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Looms of Ladakh Cooperative Formed


The Pashmina wool sheared from goats in the high plateau region of Southeastern Ladakh has, for centuries, been shipped out to Kashmir, where artisans have fashioned luxurious cashmere sweaters and shawls. Almost all of the profits from this trade have been in the hands of the shippers, merchants, and weavers—everyone other than the Ladakhi themselves. Until last year. A news story last week described the establishment of a path-breaking Ladakhi cooperative that seeks to train women in the villages where the goats are raised to process and weave the goat hair into products that will be sold on the international markets.

A young Changpa taking the family goats out to graze

A young Changpa taking the family goats out to graze (Photo by McKay Savage on Flickr, Creative Commons license)

G. Prasanna Ramaswamy, the former Deputy Commissioner of Leh, and his wife Abhilasha Bahuguna, developed the idea for the cooperative after a chance encounter he had in the remote village of Chumur, located in the Changthang Region of Southeast Ladakh bordering Tibet. During his visit, he was gifted with a luxurious pair of knit socks by a Changpa woman who was a member of the local Ama Tsogspa, one of the mother’s collectives that have been formed by Ladakhi women. The gift raised a question in his mind—why can’t the women in these remote villages use their innate skills to enhance their livelihoods with this fine wool?

So he and his wife set out to found a weavers’ cooperative. Bahugana said “not only does this initiative [seek] to enhance livelihood opportunities, but [it also fosters] the creation of an identity for a region with its traditional crafts and textiles.” Her husband addressed the broader implications of the new cooperative. He said that by giving employment to the Ladakhi in their own homes, the new venture might help stem the flow of migrants out of the remote villages and into the larger towns like Leh.  Prasana added that too much out migration might result in Ladakh losing its unique way of life.

Pashmina goats in Ladakh

Pashmina goats in Ladakh (Photo by _paVan_ on Flickr, Creative Commons license)

Prasana appointed Dr. Tundup Namgyal to take charge of forming Project Laksal in July 2016, which was intended to form the cooperative itself, to be called “Looms of Ladakh.” Their reasoning was that one Pashmina goat may yield 250 g. of raw wool, one-quarter to one-third of which is enough to fabricate a shawl that could fetch, according to Dr. Namgyal, Rs.15,000 (US$236) on the market. If the women could process the wool and produce the finished shawls themselves, the herding families could retain a lot more of the profits from their goats.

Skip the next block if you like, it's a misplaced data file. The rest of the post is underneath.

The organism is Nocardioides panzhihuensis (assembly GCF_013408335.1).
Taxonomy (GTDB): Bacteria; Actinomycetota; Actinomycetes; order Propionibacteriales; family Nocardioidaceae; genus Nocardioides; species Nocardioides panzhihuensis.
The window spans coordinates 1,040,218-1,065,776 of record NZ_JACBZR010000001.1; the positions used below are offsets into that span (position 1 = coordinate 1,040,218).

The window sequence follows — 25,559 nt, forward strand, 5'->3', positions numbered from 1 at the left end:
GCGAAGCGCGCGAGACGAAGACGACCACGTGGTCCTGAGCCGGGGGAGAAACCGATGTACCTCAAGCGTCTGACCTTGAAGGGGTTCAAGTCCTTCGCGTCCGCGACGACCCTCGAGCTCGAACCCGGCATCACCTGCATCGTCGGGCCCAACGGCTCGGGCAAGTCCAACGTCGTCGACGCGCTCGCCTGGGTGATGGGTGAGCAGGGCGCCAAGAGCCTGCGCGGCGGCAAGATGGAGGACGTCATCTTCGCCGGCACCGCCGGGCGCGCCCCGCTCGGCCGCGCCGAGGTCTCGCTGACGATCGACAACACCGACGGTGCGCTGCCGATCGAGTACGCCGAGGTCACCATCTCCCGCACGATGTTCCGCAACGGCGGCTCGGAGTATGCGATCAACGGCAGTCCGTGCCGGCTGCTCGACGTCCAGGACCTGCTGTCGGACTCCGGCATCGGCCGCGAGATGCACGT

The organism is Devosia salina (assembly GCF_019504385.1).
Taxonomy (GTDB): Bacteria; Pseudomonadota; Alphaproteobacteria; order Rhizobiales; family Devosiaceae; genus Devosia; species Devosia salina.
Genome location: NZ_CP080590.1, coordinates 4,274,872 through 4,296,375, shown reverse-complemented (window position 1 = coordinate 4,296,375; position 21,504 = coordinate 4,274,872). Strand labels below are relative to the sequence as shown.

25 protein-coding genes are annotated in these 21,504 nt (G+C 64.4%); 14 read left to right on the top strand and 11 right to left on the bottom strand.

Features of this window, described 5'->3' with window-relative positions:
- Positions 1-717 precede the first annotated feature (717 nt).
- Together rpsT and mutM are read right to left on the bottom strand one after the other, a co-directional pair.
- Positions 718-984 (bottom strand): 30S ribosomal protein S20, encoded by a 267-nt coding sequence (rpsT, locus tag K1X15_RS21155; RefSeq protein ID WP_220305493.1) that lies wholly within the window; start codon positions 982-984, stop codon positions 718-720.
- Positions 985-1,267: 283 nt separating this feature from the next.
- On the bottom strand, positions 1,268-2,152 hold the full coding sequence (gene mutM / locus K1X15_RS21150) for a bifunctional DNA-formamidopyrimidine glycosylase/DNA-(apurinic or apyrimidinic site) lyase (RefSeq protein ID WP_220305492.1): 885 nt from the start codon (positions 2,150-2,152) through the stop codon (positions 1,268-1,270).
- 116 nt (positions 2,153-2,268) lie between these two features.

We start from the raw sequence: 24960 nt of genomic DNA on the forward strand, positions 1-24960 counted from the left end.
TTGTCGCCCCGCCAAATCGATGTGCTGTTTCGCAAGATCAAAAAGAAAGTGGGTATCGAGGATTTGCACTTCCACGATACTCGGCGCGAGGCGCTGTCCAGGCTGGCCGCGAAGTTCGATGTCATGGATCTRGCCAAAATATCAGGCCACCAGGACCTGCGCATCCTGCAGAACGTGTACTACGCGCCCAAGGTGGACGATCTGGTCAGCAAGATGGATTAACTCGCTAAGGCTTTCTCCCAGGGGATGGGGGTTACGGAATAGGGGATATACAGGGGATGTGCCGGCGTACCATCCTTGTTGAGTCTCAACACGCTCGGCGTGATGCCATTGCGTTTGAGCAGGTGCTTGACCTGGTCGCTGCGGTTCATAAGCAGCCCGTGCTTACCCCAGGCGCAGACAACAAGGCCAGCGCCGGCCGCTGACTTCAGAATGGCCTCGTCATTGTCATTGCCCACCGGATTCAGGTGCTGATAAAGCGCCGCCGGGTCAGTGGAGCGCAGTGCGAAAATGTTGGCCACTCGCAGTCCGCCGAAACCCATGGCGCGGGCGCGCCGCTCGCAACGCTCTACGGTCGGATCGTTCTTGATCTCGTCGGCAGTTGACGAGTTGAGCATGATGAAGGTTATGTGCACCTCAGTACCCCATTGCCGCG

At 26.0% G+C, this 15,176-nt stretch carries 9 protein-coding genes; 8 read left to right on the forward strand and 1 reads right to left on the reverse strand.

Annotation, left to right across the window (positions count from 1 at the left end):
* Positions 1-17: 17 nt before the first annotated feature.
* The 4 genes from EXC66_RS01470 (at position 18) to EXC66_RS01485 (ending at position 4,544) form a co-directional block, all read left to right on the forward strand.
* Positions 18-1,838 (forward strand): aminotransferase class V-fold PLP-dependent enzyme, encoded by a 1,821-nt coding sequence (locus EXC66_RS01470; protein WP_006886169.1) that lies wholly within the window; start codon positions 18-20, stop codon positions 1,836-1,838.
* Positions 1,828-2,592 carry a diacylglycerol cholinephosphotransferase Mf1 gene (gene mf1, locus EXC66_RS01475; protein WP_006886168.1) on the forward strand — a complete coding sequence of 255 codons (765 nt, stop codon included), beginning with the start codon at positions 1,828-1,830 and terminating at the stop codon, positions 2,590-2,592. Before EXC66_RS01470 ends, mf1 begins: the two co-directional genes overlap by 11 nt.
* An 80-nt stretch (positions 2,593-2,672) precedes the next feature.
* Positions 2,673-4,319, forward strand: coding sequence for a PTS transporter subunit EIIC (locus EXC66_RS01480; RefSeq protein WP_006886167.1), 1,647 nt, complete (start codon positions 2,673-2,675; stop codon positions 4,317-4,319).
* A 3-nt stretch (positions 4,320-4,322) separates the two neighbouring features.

Within a month, the founders began testing a pilot project in Stok and Kharnakling, two villages near Leh, the capital of the Leh Distract of Ladakh. Then, the founders began a training program in those villages and in Chuchot and Phyang, also near Leh. During the following winter of 2016/17, training programs were extended to women in Chushul, Merak, Parma, and Sato, much more remote villages in the Changthang area.

A woman shepherd in southeastern Ladakh milking her goats

A woman shepherd in southeastern Ladakh milking her goats (Photo by Prabhu B. Doss on Flickr, Creative Commons license)

Stanzin Paslmo, an expert on design, conducted the training sessions for 40 of the women in the Leh area. She told the reporter that she focused her sessions at first on the value of the raw Pashmina wool and on the importance of the women’s existing skills. She said she “made them understand the importance of design, size standardisation and finishing.” The village women also came to appreciate the importance of effective branding under the tutelage of Ms. Paslmo, who also designed the logo for the Looms of Ladakh. Their first store with that name opened in the main market district of Leh on May 12, 2017.

The reporter interviewed a woman named Tsering Youdol in Chushul, one of the villages in the Changthang. She said that some members of their cooperative group have 70 to 80 goats and a few have over 100. They take the goats to be sheared and then distribute the wool to their members. “Earlier we weren’t aware of the value of Pashmina,” she said. “At home, it used to lie here and there.” They know better now.

The Looms of Ladakh website

The Looms of Ladakh website